Shame, need, vulnerability and incredible courage are essential for meekness. The shame is a given, and with that shame the deeply felt need to address it. Unhealthy responses to shame are attempts to numb or evade vulnerability; meekness is a courageous willingness to embrace it. And blessed are the courageously vulnerable, for they shall … what? What do the courageously vulnerable get? When they turn to Christ they find rest, rest from burdens of guilt and sin as well as the terrible burdens of unhealthy coping mechanisms including self-righteousness and perfectionism. Connected to Christ, they feel free to be broken and flawed, encountering in that relationship a yoke that is easy, a burden that is light. They find a God who is far more concerned about them than He is about how well they compare with either others or some imaginary standard of righteousness or goodness. They find Someone who loves them and is happy with their efforts and their progress, patiently attending to them as they grow to be what they can be. They find an empathetic God who genuinely enjoys their company and finds them so worthy and worthwhile that that God is willing to come down, be born, suffer, pass below all things, die, and resurrect for them. In Him the courageously vulnerable find peace and rest.
This connection with God that the courageously vulnerable experience transforms their relationships with others. Brown asserts categorically that "connection is why we're here. It is what gives purpose and meaning to our lives." As stated earlier, shame is not only the fear of disconnection but the fear of not being worthy to be connected to others. But when the courageously vulnerable, the meek, bravely acknowledge fears and still take risks in spite of those fears, what they find is connection with others. To conclude her talk Brown admonishes her audience to "let ourselves be seen, deeply seen, vulnerably seen; to love with our whole hearts, even though there's no guarantee." She says this because her research has led her to conclude that courageous vulnerability, or meekness, "is the birthplace of joy, of creativity, of belonging, of love." For the numb or the fearful, meekness looks like weakness, poverty, and foolishness. It seems too unwise, too uncertain to be so unguarded and unprotected, but what the meek find is that heaven, earth, comfort, joy, genuine connection, and life's sweetness all come in no other way.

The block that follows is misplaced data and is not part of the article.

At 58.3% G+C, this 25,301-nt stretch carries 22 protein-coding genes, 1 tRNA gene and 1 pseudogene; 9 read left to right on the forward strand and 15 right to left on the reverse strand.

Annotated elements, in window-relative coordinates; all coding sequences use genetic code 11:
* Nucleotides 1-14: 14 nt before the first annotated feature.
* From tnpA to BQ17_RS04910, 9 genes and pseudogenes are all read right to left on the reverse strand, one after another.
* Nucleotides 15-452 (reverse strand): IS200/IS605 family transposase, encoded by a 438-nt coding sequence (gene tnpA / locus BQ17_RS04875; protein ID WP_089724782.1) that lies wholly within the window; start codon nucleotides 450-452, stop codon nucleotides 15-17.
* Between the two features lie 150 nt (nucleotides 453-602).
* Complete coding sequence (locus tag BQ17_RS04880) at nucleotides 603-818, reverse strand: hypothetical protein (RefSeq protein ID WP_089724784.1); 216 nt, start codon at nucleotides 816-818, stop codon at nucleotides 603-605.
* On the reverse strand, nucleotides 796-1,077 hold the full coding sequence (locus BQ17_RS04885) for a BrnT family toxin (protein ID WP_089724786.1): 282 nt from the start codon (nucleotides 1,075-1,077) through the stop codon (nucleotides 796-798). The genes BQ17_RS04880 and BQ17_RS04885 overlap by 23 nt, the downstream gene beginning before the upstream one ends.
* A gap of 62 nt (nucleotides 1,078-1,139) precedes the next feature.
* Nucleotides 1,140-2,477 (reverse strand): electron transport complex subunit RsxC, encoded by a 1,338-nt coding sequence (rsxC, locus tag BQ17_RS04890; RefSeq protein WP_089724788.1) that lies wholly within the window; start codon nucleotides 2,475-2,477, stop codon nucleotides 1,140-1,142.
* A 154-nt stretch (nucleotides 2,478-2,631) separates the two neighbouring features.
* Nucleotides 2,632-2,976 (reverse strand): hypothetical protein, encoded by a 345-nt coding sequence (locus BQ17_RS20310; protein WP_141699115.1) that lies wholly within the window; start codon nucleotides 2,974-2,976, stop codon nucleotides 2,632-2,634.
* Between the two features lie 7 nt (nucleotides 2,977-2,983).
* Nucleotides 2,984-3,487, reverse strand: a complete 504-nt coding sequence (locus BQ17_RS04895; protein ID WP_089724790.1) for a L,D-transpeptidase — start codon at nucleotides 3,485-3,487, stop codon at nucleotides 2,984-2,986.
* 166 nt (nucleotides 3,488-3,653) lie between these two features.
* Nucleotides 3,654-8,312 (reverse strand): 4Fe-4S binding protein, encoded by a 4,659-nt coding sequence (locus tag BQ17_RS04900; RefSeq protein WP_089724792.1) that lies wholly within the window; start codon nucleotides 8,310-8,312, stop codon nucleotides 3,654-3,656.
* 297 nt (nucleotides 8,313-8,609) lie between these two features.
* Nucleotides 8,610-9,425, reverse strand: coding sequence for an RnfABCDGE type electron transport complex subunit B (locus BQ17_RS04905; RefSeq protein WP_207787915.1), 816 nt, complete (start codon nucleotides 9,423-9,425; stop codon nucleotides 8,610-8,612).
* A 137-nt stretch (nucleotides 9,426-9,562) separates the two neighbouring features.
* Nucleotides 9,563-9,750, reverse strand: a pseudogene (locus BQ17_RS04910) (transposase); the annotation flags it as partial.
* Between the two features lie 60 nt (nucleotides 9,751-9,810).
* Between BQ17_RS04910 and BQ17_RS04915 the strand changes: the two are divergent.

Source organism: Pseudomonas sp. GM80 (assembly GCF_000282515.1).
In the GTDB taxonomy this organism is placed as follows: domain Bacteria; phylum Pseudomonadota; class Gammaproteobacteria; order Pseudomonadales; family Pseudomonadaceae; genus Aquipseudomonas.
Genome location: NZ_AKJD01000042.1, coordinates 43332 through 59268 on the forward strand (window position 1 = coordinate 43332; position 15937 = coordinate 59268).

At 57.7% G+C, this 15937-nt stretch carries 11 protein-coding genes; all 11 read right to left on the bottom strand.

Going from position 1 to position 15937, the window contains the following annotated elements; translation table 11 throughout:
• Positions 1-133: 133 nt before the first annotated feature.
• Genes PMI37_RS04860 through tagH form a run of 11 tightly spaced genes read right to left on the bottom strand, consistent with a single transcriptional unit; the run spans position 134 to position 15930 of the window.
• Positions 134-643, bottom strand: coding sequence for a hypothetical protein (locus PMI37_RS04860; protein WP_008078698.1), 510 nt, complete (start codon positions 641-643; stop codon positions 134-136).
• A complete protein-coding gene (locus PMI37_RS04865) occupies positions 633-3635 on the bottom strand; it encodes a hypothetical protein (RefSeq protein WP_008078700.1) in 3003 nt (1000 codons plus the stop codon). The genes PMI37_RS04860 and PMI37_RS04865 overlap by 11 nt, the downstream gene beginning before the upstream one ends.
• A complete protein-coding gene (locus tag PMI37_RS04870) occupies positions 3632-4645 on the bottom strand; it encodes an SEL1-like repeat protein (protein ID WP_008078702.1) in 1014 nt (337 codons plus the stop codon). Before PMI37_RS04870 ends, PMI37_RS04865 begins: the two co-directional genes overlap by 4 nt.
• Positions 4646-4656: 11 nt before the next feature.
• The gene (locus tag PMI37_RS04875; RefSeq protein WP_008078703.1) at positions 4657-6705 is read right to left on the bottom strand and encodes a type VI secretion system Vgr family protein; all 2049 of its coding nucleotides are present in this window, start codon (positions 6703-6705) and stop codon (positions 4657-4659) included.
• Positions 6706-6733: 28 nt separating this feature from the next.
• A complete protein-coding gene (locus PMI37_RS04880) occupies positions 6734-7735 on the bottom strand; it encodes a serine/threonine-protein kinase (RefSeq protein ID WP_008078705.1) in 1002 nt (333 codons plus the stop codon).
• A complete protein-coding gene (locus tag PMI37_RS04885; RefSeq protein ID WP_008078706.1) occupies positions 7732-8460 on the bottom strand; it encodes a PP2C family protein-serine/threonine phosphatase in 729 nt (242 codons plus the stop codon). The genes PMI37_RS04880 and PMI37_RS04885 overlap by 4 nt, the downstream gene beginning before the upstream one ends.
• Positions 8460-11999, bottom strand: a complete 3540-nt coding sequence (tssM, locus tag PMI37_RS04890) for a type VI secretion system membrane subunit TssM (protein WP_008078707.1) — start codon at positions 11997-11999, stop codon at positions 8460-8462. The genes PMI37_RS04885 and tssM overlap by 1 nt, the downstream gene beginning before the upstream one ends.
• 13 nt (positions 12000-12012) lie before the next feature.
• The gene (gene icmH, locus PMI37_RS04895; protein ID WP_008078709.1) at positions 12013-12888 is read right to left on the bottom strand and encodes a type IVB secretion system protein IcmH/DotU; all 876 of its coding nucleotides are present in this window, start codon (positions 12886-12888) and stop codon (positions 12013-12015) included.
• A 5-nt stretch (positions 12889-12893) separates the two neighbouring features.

Shawn Tucker grew up with amazing parents and five younger, wonderful siblings. He served as a missionary in Chile during the Plebiscite and the first post-dictatorship election. After his mission, he attended BYU, where he married ... you guessed it ... his wife. They both graduated, with Shawn earning a BA in Humanities. Fearing that his BA in Humanities, which is essentially a degree in Jeopardy, would not be sufficient, Shawn completed graduate work in the same ... stuff ... at Florida State University. He currently teaches at Elon University in North Carolina. He and ... you guessed it ... his wife have four great children. Twitter: @MoTabEnquirer. Website: motabenquirer.blogspot.com.